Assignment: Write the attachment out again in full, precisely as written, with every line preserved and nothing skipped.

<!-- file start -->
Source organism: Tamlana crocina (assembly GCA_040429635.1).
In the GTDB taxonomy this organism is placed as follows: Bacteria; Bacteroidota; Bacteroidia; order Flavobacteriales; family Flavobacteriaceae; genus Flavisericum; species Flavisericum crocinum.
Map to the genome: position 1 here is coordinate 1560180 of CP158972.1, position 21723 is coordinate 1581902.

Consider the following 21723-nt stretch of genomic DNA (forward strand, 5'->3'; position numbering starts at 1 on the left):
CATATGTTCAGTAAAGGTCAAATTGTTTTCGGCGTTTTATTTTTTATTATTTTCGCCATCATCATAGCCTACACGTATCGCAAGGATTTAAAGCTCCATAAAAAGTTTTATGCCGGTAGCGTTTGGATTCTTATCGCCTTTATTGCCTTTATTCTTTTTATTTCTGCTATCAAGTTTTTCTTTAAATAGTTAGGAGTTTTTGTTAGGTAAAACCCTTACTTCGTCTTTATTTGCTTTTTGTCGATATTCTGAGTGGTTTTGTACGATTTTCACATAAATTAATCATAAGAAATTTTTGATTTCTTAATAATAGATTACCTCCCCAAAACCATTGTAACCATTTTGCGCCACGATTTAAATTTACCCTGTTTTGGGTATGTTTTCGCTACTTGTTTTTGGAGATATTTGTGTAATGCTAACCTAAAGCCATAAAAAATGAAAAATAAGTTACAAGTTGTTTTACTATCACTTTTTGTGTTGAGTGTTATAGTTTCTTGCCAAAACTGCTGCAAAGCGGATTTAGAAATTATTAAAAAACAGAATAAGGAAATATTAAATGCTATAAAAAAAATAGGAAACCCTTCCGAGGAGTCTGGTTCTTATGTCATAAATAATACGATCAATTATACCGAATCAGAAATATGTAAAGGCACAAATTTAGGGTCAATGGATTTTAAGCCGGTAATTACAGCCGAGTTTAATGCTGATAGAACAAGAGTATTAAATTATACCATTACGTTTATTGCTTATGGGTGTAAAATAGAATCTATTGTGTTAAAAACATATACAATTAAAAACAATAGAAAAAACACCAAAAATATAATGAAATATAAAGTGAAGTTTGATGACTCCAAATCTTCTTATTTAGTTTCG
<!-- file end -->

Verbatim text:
Source organism: Tamlana crocina (assembly GCA_040429635.1).
In the GTDB taxonomy this organism is placed as follows: Bacteria; Bacteroidota; Bacteroidia; order Flavobacteriales; family Flavobacteriaceae; genus Flavisericum; species Flavisericum crocinum.
Map to the genome: position 1 here is coordinate 1560180 of CP158972.1, position 21723 is coordinate 1581902.

Consider the following 21723-nt stretch of genomic DNA (forward strand, 5'->3'; position numbering starts at 1 on the left):
CATATGTTCAGTAAAGGTCAAATTGTTTTCGGCGTTTTATTTTTTATTATTTTCGCCATCATCATAGCCTACACGTATCGCAAGGATTTAAAGCTCCATAAAAAGTTTTATGCCGGTAGCGTTTGGATTCTTATCGCCTTTATTGCCTTTATTCTTTTTATTTCTGCTATCAAGTTTTTCTTTAAATAGTTAGGAGTTTTTGTTAGGTAAAACCCTTACTTCGTCTTTATTTGCTTTTTGTCGATATTCTGAGTGGTTTTGTACGATTTTCACATAAATTAATCATAAGAAATTTTTGATTTCTTAATAATAGATTACCTCCCCAAAACCATTGTAACCATTTTGCGCCACGATTTAAATTTACCCTGTTTTGGGTATGTTTTCGCTACTTGTTTTTGGAGATATTTGTGTAATGCTAACCTAAAGCCATAAAAAATGAAAAATAAGTTACAAGTTGTTTTACTATCACTTTTTGTGTTGAGTGTTATAGTTTCTTGCCAAAACTGCTGCAAAGCGGATTTAGAAATTATTAAAAAACAGAATAAGGAAATATTAAATGCTATAAAAAAAATAGGAAACCCTTCCGAGGAGTCTGGTTCTTATGTCATAAATAATACGATCAATTATACCGAATCAGAAATATGTAAAGGCACAAATTTAGGGTCAATGGATTTTAAGCCGGTAATTACAGCCGAGTTTAATGCTGATAGAACAAGAGTATTAAATTATACCATTACGTTTATTGCTTATGGGTGTAAAATAGAATCTATTGTGTTAAAAACATATACAATTAAAAACAATAGAAAAAACACCAAAAATATAATGAAATATAAAGTGAAGTTTGATGACTCCAAATCTTCTTATTTAGTTTCG